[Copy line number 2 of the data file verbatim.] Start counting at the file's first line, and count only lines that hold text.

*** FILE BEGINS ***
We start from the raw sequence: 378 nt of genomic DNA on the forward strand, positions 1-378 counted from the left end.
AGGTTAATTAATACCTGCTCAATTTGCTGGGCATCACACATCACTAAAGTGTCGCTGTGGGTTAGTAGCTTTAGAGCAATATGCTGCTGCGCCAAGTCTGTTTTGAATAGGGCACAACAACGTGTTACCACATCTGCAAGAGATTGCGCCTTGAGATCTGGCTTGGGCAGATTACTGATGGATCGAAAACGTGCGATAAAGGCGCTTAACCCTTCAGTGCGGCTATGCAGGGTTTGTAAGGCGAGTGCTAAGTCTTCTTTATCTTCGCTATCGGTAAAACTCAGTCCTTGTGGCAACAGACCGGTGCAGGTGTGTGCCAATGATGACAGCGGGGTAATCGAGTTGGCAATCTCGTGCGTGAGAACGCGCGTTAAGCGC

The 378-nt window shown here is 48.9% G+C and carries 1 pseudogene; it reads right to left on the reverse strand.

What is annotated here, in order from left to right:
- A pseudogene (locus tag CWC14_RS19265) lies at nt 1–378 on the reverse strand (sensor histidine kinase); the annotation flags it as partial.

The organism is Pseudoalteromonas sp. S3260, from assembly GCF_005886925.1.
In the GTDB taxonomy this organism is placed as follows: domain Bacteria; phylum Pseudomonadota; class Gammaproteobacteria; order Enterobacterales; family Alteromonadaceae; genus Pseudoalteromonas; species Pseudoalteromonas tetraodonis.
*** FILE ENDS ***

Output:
AGGTTAATTAATACCTGCTCAATTTGCTGGGCATCACACATCACTAAAGTGTCGCTGTGGGTTAGTAGCTTTAGAGCAATATGCTGCTGCGCCAAGTCTGTTTTGAATAGGGCACAACAACGTGTTACCACATCTGCAAGAGATTGCGCCTTGAGATCTGGCTTGGGCAGATTACTGATGGATCGAAAACGTGCGATAAAGGCGCTTAACCCTTCAGTGCGGCTATGCAGGGTTTGTAAGGCGAGTGCTAAGTCTTCTTTATCTTCGCTATCGGTAAAACTCAGTCCTTGTGGCAACAGACCGGTGCAGGTGTGTGCCAATGATGACAGCGGGGTAATCGAGTTGGCAATCTCGTGCGTGAGAACGCGCGTTAAGCGC